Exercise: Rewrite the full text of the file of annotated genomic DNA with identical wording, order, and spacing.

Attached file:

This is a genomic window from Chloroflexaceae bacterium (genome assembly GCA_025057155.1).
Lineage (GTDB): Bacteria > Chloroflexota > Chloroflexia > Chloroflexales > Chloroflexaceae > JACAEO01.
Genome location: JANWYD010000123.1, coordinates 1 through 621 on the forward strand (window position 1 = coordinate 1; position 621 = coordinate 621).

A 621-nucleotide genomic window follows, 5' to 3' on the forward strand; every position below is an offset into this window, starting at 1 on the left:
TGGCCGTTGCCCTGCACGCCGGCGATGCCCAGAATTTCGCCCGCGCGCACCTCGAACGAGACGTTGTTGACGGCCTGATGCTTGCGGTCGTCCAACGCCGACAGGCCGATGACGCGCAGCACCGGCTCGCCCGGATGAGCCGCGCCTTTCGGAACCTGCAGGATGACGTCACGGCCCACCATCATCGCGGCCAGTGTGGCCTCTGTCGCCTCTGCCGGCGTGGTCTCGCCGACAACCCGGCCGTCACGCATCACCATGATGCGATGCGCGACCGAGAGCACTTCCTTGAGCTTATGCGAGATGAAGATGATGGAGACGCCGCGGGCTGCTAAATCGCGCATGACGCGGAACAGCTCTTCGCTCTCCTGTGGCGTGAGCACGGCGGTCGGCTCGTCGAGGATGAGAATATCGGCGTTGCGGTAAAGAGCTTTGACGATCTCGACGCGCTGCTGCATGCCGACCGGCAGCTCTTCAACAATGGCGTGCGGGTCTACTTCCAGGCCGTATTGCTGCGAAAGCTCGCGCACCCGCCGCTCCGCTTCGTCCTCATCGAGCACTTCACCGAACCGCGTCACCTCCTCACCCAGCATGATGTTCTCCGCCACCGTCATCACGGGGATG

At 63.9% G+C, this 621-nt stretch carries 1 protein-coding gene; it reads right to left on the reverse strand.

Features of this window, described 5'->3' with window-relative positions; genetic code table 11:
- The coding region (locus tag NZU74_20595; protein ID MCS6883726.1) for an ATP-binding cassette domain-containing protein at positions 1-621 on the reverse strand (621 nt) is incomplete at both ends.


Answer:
This is a genomic window from Chloroflexaceae bacterium (genome assembly GCA_025057155.1).
Lineage (GTDB): Bacteria > Chloroflexota > Chloroflexia > Chloroflexales > Chloroflexaceae > JACAEO01.
Genome location: JANWYD010000123.1, coordinates 1 through 621 on the forward strand (window position 1 = coordinate 1; position 621 = coordinate 621).

A 621-nucleotide genomic window follows, 5' to 3' on the forward strand; every position below is an offset into this window, starting at 1 on the left:
TGGCCGTTGCCCTGCACGCCGGCGATGCCCAGAATTTCGCCCGCGCGCACCTCGAACGAGACGTTGTTGACGGCCTGATGCTTGCGGTCGTCCAACGCCGACAGGCCGATGACGCGCAGCACCGGCTCGCCCGGATGAGCCGCGCCTTTCGGAACCTGCAGGATGACGTCACGGCCCACCATCATCGCGGCCAGTGTGGCCTCTGTCGCCTCTGCCGGCGTGGTCTCGCCGACAACCCGGCCGTCACGCATCACCATGATGCGATGCGCGACCGAGAGCACTTCCTTGAGCTTATGCGAGATGAAGATGATGGAGACGCCGCGGGCTGCTAAATCGCGCATGACGCGGAACAGCTCTTCGCTCTCCTGTGGCGTGAGCACGGCGGTCGGCTCGTCGAGGATGAGAATATCGGCGTTGCGGTAAAGAGCTTTGACGATCTCGACGCGCTGCTGCATGCCGACCGGCAGCTCTTCAACAATGGCGTGCGGGTCTACTTCCAGGCCGTATTGCTGCGAAAGCTCGCGCACCCGCCGCTCCGCTTCGTCCTCATCGAGCACTTCACCGAACCGCGTCACCTCCTCACCCAGCATGATGTTCTCCGCCACCGTCATCACGGGGATG

At 63.9% G+C, this 621-nt stretch carries 1 protein-coding gene; it reads right to left on the reverse strand.

Features of this window, described 5'->3' with window-relative positions; genetic code table 11:
- The coding region (locus tag NZU74_20595; protein ID MCS6883726.1) for an ATP-binding cassette domain-containing protein at positions 1-621 on the reverse strand (621 nt) is incomplete at both ends.